Natasha Rominoff’s parents were killed in a fire when she was just a little girl. She was rescued and raised by a man named Ivan Petrovitch. Revisions to her history add that she also in the “Black Widow Ops” program as a child. Throughout her childhood she received training in espionage, martial arts, and weaponry. She was groomed to be a top-notch spy. She was also given scientific enhancements which explain her long life and amazing agility. Her first mission to the United States put her at odds with Tony Stark. The two face-off several times as she tries to ruin Stark Industries. She runs into a young Hawkeye and manipulates him to help her fight Iron Man. Iron Man prevails and she soon heads back to the Soviet Union.

After some failed attempts, Natasha finally defects from Russia to the United States and spends a brief time working with the Avengers. During this time she forms a close bond with Nick Fury from S.H.E.I.L.D. and does several independent missions for him. Her involvement with S.H.E.I.L.D. forced her to decline membership to the Avengers once it was offered. She also had a fling with Daredevil and spends time fighting crime with him. Black Widow fought against and was captured by HYDRA only to be rescued by Spider-Man and she was poisoned to the point of near death by The Hand. Her relationship with Daredevil fell apart and she decided she was better fit to work alone.

She carried out several freelance missions for several years before she was asked to join Iron Man’s task force during the Civil War. As the Civil War ended, she fell in love with Bucky Barnes who was serving as Captain America after the murder of Steve Rogers. She helped him through his personal struggles with his past sins as The Winter Soldier and helped him cope with the death of his life long friend. She also continued to do undercover work for Nick Fury including infiltrating Norman Osbourne’s  Thunderbolts. As the Avengers splintered off into several groups, Black Widow was asked to join Captain America’s black-ops Secret Avengers team. She was an intricate part in several key undercover missions.

Black Widow has always had a mysterious side to her. He early spy work made it hard for the other superheroes and the United States government to trust her. But over time she became an important player on many missions against many villains. She has never been a top-tier Marvel Comics character but she’s always been intriguing. Over the past several years she has obtained a more prominent role in the Marvel Universe and the movies are taking advantage of it.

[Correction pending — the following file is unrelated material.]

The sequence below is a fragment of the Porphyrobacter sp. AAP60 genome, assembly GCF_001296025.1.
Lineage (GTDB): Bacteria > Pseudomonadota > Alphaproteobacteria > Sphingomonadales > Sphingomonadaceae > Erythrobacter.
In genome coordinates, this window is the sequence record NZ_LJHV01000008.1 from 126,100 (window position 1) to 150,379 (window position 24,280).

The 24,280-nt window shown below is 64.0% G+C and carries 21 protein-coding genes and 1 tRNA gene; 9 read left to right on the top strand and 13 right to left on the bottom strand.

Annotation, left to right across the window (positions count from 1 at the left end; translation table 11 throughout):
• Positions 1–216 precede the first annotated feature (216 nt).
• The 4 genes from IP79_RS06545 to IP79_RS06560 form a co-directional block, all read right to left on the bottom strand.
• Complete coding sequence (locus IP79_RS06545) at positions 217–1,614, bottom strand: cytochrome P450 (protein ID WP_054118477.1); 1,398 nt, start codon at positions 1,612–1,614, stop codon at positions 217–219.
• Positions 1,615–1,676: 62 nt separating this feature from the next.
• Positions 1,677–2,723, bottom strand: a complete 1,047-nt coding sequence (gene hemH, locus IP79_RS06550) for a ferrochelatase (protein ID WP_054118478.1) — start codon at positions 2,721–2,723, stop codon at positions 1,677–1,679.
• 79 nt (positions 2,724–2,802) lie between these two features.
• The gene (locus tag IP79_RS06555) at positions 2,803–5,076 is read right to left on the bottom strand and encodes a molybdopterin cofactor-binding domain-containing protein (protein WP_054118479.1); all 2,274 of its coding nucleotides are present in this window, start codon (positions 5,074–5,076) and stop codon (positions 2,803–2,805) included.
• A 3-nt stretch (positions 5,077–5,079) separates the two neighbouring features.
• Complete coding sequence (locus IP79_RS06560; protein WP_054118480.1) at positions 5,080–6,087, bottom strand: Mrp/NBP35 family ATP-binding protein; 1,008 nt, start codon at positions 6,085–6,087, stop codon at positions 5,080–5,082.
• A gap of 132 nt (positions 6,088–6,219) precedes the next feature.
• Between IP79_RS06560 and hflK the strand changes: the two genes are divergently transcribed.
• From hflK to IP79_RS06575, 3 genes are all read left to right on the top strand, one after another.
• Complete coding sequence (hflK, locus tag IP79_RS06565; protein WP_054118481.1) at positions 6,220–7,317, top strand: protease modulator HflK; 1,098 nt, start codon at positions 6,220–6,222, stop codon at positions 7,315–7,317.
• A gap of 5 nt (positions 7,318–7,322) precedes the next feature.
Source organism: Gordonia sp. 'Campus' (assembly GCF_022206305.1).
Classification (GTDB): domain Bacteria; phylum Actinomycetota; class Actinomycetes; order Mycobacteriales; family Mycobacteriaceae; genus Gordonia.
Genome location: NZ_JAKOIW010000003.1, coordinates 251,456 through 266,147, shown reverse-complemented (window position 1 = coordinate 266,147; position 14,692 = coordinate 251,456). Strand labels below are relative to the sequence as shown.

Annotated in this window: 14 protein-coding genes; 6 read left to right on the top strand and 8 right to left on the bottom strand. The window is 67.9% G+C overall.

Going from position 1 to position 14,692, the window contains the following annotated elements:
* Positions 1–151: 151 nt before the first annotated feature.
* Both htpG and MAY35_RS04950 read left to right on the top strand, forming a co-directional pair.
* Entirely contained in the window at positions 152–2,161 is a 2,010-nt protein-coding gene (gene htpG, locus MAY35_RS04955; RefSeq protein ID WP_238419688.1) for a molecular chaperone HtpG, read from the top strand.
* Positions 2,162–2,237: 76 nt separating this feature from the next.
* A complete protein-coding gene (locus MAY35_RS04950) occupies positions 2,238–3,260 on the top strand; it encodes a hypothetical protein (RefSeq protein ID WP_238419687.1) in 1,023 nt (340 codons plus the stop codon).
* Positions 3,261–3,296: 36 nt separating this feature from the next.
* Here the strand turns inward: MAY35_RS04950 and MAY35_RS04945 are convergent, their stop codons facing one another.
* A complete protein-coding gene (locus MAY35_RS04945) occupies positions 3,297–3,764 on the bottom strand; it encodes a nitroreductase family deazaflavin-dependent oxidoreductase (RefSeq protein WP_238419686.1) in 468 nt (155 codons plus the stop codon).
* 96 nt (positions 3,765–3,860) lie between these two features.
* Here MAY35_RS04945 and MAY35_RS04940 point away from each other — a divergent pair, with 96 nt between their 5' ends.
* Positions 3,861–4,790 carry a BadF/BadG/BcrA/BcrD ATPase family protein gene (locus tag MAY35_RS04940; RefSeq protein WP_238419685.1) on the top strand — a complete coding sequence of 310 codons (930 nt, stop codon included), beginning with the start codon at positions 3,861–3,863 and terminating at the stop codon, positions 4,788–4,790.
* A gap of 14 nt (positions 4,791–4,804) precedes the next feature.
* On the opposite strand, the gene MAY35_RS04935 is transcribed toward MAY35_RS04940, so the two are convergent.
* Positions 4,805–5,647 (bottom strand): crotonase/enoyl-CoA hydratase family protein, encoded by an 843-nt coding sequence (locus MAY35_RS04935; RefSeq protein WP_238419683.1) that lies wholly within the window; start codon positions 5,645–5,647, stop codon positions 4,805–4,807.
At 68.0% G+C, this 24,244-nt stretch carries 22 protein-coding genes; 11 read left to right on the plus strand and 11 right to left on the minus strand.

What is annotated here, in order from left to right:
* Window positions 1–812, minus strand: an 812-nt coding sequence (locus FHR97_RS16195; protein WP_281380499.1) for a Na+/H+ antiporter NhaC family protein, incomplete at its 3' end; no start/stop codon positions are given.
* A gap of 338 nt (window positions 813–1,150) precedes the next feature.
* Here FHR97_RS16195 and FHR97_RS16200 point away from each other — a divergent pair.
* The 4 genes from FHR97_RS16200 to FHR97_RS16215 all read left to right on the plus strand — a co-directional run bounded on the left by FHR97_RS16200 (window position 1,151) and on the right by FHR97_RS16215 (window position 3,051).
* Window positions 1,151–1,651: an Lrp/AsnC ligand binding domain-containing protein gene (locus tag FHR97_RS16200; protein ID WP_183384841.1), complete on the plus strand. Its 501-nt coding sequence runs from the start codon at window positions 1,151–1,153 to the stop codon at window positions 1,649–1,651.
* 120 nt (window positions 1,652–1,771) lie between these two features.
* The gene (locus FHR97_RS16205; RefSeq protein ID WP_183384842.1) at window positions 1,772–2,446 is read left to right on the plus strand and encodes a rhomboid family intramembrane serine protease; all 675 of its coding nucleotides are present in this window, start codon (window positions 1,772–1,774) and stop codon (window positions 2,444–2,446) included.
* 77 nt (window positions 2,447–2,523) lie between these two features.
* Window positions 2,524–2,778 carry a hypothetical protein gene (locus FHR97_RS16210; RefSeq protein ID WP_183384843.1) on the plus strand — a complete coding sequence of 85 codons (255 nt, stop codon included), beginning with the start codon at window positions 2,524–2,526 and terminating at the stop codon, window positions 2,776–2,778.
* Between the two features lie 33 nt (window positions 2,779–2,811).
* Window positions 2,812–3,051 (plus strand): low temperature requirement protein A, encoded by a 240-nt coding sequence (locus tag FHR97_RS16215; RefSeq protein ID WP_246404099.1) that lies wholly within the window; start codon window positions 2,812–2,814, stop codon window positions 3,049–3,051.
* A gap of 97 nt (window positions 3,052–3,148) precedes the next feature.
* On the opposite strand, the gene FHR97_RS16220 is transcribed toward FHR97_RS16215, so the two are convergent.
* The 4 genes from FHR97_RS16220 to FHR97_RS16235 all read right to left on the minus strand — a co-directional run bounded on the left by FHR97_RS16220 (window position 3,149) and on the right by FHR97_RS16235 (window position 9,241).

There you have it, a crash course on the Avengers and their comic book history. As I mentioned, this only scratches the surfaces of what is a long history for each of these characters. Hopefully the upcoming movie will take these great characters and present us with one amazing film.

“THOR” – 4 1/2 STARS

The summer of 2011 was all about superheroes. The summer movie season started with “Thor”, the first of four superhero film’s that were released between May and July of 2011. The idea of a Thor movie changed hands multiple times but Marvel Studios would finally green-light the project after the strong success of the Iron Man film. “Thor” was another movie that led to this week’s much-anticipated Avengers movie.

Of the four big superhero releases that year, I always felt “Thor” had the biggest chance fir failure. While I understood how a great picture could be made considering the wealth of quality source material available, I couldn’t help but question how it would look on-screen. I was thrilled to see that it’s a cleverly crafted film and Marvel Studios did a nice job placing it in the hands of director Kenneth Branagh. Now Branagh wasn’t the first name that I thought of when it comes to directing superhero movies. He’s better known for his Shakespeare movie adaptations but don’t let that scare you away. He does a great job here with some tricky material.